Directed by: Lulu Wang
Premise: A Chinese-American (Awkwafina) travels to her homeland after discovering that her grandmother is dying of cancer. The extended family members are keeping the diagnosis a secret from the matriarch.
What Works: The Farewell is a deceptively simple story that is full of interesting characters, nuanced storytelling, and a complex regard for family and identity. The narrative is straightforward; a Chinese-American woman discovers that her grandmother is terminally ill and that the extended family is lying to their elder about her health. Meanwhile, one of the grandchildren fast tracks a wedding to his Japanese bride but the nuptials are really an excuse to gather the family while the grandmother is still alive. The premise sets up a vivid conflict; this young woman feels that her grandmother ought to know the truth but family custom dictates that she be kept in blissful ignorance. This first seems like cruel condescension for the elderly but the story reveals something more nuanced and The Farewell is about the lies that we tell to ourselves and to those closest to us in order to live happily. This theme is built into the filmmaking and The Farewell is a terrifically crafted piece of work. Director Lulu Wang stages the action in ways that draws out the subtext. The film also uses music well, placing dramatic pieces in the right spots without overstating the emotion of the scene. The story’s central conflict is also about cultural differences between the east and the west and how individuality and family and community are conceived differently. That’s embodied in the experience of this young woman who is Chinese by birth but has lived an American life and finds herself negotiating between different cultures and trying to reconcile who she is. The Farewell is led by Awkwafina; the actress is primarily known for comedy and while she is occasionally funny here this is primarily a dramatic role and Awkwafina is terrific, hinting at her character’s inner tension throughout the movie. Also impressive are Tzi Ma and Diana Lin as her parents; they are afforded a lot of nuance but experience grief differently from their daughter. Shuzhen Zhou is cast as the grandmother and she is a ball of energy and life that contrasts with her family’s grief. The wedding brings together family members from all over the globe; this is reflected in the dialogue with characters speaking a variety of languages including Mandarin, English, and Japanese. That makes The Farewell a truly international picture; like the central character, this is a movie whose national and cultural identity is complicated. But The Farewell is also about all the things that transcend culture—life and death and youth and old age—and it packs this heavy thematic material into an accessible and ultimately joyful story about family and identity.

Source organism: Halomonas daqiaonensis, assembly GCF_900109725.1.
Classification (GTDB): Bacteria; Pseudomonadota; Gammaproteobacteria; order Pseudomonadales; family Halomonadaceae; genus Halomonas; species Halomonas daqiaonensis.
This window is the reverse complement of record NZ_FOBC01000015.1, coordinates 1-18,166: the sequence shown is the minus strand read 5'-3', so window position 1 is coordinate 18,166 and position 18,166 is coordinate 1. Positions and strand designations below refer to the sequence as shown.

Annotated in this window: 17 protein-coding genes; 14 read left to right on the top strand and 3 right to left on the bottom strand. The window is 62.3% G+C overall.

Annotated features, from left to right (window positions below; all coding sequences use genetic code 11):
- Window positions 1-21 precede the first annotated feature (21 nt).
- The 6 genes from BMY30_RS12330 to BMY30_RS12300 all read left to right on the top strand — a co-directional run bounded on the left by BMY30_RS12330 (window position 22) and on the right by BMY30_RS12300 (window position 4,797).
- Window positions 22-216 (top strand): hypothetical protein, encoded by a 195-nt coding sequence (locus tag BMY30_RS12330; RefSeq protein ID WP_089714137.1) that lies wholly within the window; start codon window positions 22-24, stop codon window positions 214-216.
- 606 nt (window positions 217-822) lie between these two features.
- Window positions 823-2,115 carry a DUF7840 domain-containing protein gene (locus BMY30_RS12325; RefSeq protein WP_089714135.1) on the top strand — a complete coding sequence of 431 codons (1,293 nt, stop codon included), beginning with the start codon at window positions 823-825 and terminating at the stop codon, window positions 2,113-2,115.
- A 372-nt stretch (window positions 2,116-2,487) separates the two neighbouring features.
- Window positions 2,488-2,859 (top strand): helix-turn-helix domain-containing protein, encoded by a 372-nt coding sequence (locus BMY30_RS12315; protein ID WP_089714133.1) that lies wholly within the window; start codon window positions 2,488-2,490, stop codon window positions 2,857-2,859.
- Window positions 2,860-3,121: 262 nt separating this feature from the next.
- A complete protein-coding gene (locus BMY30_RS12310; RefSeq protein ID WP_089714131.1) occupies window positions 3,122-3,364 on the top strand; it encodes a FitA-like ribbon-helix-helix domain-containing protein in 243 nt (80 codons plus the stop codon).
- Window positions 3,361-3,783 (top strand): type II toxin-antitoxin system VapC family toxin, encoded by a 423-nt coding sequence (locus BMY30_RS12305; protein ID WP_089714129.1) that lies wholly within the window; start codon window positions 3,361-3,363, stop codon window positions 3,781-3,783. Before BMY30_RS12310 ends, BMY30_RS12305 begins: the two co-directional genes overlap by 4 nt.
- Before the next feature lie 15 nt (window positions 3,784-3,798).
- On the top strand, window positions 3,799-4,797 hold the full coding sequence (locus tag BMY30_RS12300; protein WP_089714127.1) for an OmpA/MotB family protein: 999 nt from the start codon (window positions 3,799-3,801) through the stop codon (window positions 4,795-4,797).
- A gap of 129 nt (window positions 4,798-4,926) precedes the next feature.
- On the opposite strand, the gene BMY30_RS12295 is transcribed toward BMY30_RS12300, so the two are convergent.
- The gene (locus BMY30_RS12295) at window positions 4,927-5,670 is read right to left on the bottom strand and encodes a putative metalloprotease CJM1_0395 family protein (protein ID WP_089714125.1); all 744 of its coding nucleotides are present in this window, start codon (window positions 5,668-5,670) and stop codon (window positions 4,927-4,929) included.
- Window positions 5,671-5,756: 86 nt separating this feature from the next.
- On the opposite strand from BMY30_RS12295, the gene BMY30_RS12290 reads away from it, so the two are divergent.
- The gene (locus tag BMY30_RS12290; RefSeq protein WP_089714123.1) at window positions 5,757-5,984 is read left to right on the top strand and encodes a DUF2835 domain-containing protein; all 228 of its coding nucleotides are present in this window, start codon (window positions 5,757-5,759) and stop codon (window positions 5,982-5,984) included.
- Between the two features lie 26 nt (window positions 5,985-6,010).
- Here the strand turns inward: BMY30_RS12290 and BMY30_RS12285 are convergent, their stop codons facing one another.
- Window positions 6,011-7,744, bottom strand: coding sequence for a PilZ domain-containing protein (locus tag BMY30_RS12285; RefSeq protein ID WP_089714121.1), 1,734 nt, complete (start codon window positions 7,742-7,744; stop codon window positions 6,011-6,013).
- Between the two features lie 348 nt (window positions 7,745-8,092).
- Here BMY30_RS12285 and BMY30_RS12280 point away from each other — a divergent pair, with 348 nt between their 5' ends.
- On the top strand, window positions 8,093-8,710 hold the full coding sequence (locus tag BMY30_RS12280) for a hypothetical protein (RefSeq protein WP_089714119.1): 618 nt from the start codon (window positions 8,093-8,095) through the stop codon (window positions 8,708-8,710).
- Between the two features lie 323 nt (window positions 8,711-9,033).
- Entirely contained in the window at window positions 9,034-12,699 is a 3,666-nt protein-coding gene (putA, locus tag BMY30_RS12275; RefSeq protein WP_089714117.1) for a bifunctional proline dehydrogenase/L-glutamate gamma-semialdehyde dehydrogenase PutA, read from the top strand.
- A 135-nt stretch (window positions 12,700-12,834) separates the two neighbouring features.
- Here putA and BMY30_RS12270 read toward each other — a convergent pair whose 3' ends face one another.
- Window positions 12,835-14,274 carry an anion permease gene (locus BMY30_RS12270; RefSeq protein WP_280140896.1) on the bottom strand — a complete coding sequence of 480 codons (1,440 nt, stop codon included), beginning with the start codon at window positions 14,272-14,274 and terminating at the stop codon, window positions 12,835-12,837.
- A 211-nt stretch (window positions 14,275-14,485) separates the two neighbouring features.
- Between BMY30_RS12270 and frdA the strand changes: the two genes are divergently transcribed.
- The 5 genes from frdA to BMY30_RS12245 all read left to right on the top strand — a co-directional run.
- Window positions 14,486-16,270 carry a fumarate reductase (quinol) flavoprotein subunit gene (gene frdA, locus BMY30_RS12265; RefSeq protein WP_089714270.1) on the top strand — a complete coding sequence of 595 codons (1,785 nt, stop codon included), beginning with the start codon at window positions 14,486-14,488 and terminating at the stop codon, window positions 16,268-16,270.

What Doesn’t: The Farewell is based on a true story. The picture was written and directed by Lulu Wang who dramatized events from her own life. The one flaw of this movie is in the coda sequence that concludes the picture. Although based on life, The Farewell is fiction; its characters take on a life of their own that’s divorced from whatever might have happened in reality and the filmmakers tell this story beautifully and the final moments are terrifically poignant. But The Farewell ends on footage of the actual grandmother adjoined by text that fills in what happened to her. That information is out of step with and ultimately irrelevant to the fictional story that’s been told and it raises a lot of other questions just as the viewer is exiting the film.
Bottom Line: The Farewell is a nearly perfect movie. The filmmaking, the performances, and the storytelling coalesce in an extraordinarily satisfying story that is far more complicated than it initially appears and weaves drama and comedy together in a way that makes a lasting impact.
Episode: #762 (August 18, 2019)